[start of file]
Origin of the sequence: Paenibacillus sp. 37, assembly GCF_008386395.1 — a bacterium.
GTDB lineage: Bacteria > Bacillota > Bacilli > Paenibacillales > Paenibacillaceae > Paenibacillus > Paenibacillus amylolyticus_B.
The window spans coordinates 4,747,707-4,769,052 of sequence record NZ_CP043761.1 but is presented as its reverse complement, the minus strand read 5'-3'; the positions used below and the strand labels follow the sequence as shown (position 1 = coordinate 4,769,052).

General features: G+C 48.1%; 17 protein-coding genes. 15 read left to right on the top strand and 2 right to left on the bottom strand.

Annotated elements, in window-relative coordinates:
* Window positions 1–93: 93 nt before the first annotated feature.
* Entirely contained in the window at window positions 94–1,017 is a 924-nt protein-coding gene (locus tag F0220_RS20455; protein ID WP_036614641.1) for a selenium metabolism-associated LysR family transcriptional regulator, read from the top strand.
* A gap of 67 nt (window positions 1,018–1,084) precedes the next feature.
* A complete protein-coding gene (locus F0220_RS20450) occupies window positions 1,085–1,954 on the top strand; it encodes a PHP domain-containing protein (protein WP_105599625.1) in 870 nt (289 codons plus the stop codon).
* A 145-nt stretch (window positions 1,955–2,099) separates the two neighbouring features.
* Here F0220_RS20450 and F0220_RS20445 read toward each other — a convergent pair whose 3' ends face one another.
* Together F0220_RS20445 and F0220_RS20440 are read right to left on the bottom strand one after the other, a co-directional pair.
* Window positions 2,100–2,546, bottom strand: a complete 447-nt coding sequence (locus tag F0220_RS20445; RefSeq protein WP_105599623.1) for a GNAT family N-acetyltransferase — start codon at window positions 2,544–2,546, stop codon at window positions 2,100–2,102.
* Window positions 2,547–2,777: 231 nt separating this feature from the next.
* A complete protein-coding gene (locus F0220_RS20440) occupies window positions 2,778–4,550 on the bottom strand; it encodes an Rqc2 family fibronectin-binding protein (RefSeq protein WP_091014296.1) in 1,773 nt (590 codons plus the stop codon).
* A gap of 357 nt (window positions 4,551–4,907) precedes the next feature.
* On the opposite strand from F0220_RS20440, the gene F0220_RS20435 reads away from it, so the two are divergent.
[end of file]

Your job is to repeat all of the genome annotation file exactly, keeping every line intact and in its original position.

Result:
Origin of the sequence: Paenibacillus sp. 37, assembly GCF_008386395.1 — a bacterium.
GTDB lineage: Bacteria > Bacillota > Bacilli > Paenibacillales > Paenibacillaceae > Paenibacillus > Paenibacillus amylolyticus_B.
The window spans coordinates 4,747,707-4,769,052 of sequence record NZ_CP043761.1 but is presented as its reverse complement, the minus strand read 5'-3'; the positions used below and the strand labels follow the sequence as shown (position 1 = coordinate 4,769,052).

General features: G+C 48.1%; 17 protein-coding genes. 15 read left to right on the top strand and 2 right to left on the bottom strand.

Annotated elements, in window-relative coordinates:
* Window positions 1–93: 93 nt before the first annotated feature.
* Entirely contained in the window at window positions 94–1,017 is a 924-nt protein-coding gene (locus tag F0220_RS20455; protein ID WP_036614641.1) for a selenium metabolism-associated LysR family transcriptional regulator, read from the top strand.
* A gap of 67 nt (window positions 1,018–1,084) precedes the next feature.
* A complete protein-coding gene (locus F0220_RS20450) occupies window positions 1,085–1,954 on the top strand; it encodes a PHP domain-containing protein (protein WP_105599625.1) in 870 nt (289 codons plus the stop codon).
* A 145-nt stretch (window positions 1,955–2,099) separates the two neighbouring features.
* Here F0220_RS20450 and F0220_RS20445 read toward each other — a convergent pair whose 3' ends face one another.
* Together F0220_RS20445 and F0220_RS20440 are read right to left on the bottom strand one after the other, a co-directional pair.
* Window positions 2,100–2,546, bottom strand: a complete 447-nt coding sequence (locus tag F0220_RS20445; RefSeq protein WP_105599623.1) for a GNAT family N-acetyltransferase — start codon at window positions 2,544–2,546, stop codon at window positions 2,100–2,102.
* Window positions 2,547–2,777: 231 nt separating this feature from the next.
* A complete protein-coding gene (locus F0220_RS20440) occupies window positions 2,778–4,550 on the bottom strand; it encodes an Rqc2 family fibronectin-binding protein (RefSeq protein WP_091014296.1) in 1,773 nt (590 codons plus the stop codon).
* A gap of 357 nt (window positions 4,551–4,907) precedes the next feature.
* On the opposite strand from F0220_RS20440, the gene F0220_RS20435 reads away from it, so the two are divergent.